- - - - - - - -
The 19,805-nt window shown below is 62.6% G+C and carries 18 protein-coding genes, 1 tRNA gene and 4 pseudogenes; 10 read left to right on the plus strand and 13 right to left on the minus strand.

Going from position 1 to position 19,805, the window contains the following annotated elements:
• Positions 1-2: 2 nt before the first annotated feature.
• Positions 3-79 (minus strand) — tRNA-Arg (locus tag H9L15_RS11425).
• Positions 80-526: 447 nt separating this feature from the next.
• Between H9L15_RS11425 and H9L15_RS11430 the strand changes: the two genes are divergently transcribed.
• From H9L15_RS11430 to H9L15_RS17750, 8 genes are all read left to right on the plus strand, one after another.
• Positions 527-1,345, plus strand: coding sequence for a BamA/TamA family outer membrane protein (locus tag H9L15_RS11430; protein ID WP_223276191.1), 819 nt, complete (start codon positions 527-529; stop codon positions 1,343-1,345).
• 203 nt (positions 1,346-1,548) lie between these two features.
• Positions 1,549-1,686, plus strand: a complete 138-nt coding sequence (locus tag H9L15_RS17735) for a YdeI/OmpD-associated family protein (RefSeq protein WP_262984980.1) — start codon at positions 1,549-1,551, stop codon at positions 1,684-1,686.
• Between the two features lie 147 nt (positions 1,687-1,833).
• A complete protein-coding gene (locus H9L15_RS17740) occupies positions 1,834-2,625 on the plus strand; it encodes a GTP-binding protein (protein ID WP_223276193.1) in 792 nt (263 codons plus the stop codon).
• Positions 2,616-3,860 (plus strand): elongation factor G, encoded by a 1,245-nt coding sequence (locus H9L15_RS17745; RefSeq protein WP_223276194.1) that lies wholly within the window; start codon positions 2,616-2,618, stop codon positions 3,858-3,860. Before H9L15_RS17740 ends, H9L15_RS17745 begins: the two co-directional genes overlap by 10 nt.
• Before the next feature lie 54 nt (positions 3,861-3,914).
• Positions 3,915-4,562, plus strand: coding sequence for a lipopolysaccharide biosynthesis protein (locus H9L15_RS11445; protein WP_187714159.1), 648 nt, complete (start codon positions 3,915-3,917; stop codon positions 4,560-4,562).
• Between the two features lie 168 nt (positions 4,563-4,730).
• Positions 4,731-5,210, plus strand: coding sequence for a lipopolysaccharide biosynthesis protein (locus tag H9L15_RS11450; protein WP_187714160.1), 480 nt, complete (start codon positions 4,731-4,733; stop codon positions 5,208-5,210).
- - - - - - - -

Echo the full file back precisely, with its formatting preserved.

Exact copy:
The 19,805-nt window shown below is 62.6% G+C and carries 18 protein-coding genes, 1 tRNA gene and 4 pseudogenes; 10 read left to right on the plus strand and 13 right to left on the minus strand.

Going from position 1 to position 19,805, the window contains the following annotated elements:
• Positions 1-2: 2 nt before the first annotated feature.
• Positions 3-79 (minus strand) — tRNA-Arg (locus tag H9L15_RS11425).
• Positions 80-526: 447 nt separating this feature from the next.
• Between H9L15_RS11425 and H9L15_RS11430 the strand changes: the two genes are divergently transcribed.
• From H9L15_RS11430 to H9L15_RS17750, 8 genes are all read left to right on the plus strand, one after another.
• Positions 527-1,345, plus strand: coding sequence for a BamA/TamA family outer membrane protein (locus tag H9L15_RS11430; protein ID WP_223276191.1), 819 nt, complete (start codon positions 527-529; stop codon positions 1,343-1,345).
• 203 nt (positions 1,346-1,548) lie between these two features.
• Positions 1,549-1,686, plus strand: a complete 138-nt coding sequence (locus tag H9L15_RS17735) for a YdeI/OmpD-associated family protein (RefSeq protein WP_262984980.1) — start codon at positions 1,549-1,551, stop codon at positions 1,684-1,686.
• Between the two features lie 147 nt (positions 1,687-1,833).
• A complete protein-coding gene (locus H9L15_RS17740) occupies positions 1,834-2,625 on the plus strand; it encodes a GTP-binding protein (protein ID WP_223276193.1) in 792 nt (263 codons plus the stop codon).
• Positions 2,616-3,860 (plus strand): elongation factor G, encoded by a 1,245-nt coding sequence (locus H9L15_RS17745; RefSeq protein WP_223276194.1) that lies wholly within the window; start codon positions 2,616-2,618, stop codon positions 3,858-3,860. Before H9L15_RS17740 ends, H9L15_RS17745 begins: the two co-directional genes overlap by 10 nt.
• Before the next feature lie 54 nt (positions 3,861-3,914).
• Positions 3,915-4,562, plus strand: coding sequence for a lipopolysaccharide biosynthesis protein (locus H9L15_RS11445; protein WP_187714159.1), 648 nt, complete (start codon positions 3,915-3,917; stop codon positions 4,560-4,562).
• Between the two features lie 168 nt (positions 4,563-4,730).
• Positions 4,731-5,210, plus strand: coding sequence for a lipopolysaccharide biosynthesis protein (locus tag H9L15_RS11450; protein WP_187714160.1), 480 nt, complete (start codon positions 4,731-4,733; stop codon positions 5,208-5,210).